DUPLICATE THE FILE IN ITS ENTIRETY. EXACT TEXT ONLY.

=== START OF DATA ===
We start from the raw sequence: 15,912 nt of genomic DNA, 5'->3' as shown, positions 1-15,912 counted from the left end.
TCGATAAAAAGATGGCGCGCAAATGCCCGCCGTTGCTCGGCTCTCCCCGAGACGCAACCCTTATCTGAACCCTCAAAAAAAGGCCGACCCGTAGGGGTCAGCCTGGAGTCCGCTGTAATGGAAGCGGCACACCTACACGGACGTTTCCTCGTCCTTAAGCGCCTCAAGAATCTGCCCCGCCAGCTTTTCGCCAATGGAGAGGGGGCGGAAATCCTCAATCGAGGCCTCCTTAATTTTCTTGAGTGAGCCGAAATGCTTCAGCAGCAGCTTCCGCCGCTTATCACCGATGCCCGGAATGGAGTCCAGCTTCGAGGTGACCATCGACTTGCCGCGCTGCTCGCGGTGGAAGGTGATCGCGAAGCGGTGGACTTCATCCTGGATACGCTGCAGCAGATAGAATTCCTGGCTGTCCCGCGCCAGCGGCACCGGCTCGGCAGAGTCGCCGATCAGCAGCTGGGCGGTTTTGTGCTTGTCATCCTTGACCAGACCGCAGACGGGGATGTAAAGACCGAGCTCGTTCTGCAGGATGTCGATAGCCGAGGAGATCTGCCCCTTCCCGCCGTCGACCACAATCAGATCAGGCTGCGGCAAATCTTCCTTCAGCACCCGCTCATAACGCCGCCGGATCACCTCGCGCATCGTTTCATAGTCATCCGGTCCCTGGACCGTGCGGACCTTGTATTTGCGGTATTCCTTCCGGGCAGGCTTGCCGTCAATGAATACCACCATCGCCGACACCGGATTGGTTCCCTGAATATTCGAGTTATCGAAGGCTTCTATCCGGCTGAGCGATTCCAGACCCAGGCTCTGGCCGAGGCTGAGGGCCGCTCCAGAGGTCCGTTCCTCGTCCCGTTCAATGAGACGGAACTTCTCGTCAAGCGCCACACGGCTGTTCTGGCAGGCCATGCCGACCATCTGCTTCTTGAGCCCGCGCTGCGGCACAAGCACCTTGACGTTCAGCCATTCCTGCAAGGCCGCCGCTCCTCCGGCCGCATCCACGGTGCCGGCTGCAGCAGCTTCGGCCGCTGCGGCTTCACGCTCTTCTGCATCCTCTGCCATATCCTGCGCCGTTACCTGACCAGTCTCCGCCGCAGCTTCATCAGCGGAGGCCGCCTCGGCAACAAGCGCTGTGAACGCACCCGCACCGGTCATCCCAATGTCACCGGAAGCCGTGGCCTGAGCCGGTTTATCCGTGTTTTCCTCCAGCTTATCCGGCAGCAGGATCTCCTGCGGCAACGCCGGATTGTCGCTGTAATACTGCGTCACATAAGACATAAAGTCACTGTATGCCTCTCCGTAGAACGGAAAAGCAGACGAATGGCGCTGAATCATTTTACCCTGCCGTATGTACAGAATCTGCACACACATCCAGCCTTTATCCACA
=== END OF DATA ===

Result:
We start from the raw sequence: 15,912 nt of genomic DNA, 5'->3' as shown, positions 1-15,912 counted from the left end.
TCGATAAAAAGATGGCGCGCAAATGCCCGCCGTTGCTCGGCTCTCCCCGAGACGCAACCCTTATCTGAACCCTCAAAAAAAGGCCGACCCGTAGGGGTCAGCCTGGAGTCCGCTGTAATGGAAGCGGCACACCTACACGGACGTTTCCTCGTCCTTAAGCGCCTCAAGAATCTGCCCCGCCAGCTTTTCGCCAATGGAGAGGGGGCGGAAATCCTCAATCGAGGCCTCCTTAATTTTCTTGAGTGAGCCGAAATGCTTCAGCAGCAGCTTCCGCCGCTTATCACCGATGCCCGGAATGGAGTCCAGCTTCGAGGTGACCATCGACTTGCCGCGCTGCTCGCGGTGGAAGGTGATCGCGAAGCGGTGGACTTCATCCTGGATACGCTGCAGCAGATAGAATTCCTGGCTGTCCCGCGCCAGCGGCACCGGCTCGGCAGAGTCGCCGATCAGCAGCTGGGCGGTTTTGTGCTTGTCATCCTTGACCAGACCGCAGACGGGGATGTAAAGACCGAGCTCGTTCTGCAGGATGTCGATAGCCGAGGAGATCTGCCCCTTCCCGCCGTCGACCACAATCAGATCAGGCTGCGGCAAATCTTCCTTCAGCACCCGCTCATAACGCCGCCGGATCACCTCGCGCATCGTTTCATAGTCATCCGGTCCCTGGACCGTGCGGACCTTGTATTTGCGGTATTCCTTCCGGGCAGGCTTGCCGTCAATGAATACCACCATCGCCGACACCGGATTGGTTCCCTGAATATTCGAGTTATCGAAGGCTTCTATCCGGCTGAGCGATTCCAGACCCAGGCTCTGGCCGAGGCTGAGGGCCGCTCCAGAGGTCCGTTCCTCGTCCCGTTCAATGAGACGGAACTTCTCGTCAAGCGCCACACGGCTGTTCTGGCAGGCCATGCCGACCATCTGCTTCTTGAGCCCGCGCTGCGGCACAAGCACCTTGACGTTCAGCCATTCCTGCAAGGCCGCCGCTCCTCCGGCCGCATCCACGGTGCCGGCTGCAGCAGCTTCGGCCGCTGCGGCTTCACGCTCTTCTGCATCCTCTGCCATATCCTGCGCCGTTACCTGACCAGTCTCCGCCGCAGCTTCATCAGCGGAGGCCGCCTCGGCAACAAGCGCTGTGAACGCACCCGCACCGGTCATCCCAATGTCACCGGAAGCCGTGGCCTGAGCCGGTTTATCCGTGTTTTCCTCCAGCTTATCCGGCAGCAGGATCTCCTGCGGCAACGCCGGATTGTCGCTGTAATACTGCGTCACATAAGACATAAAGTCACTGTATGCCTCTCCGTAGAACGGAAAAGCAGACGAATGGCGCTGAATCATTTTACCCTGCCGTATGTACAGAATCTGCACACACATCCAGCCTTTATCCACA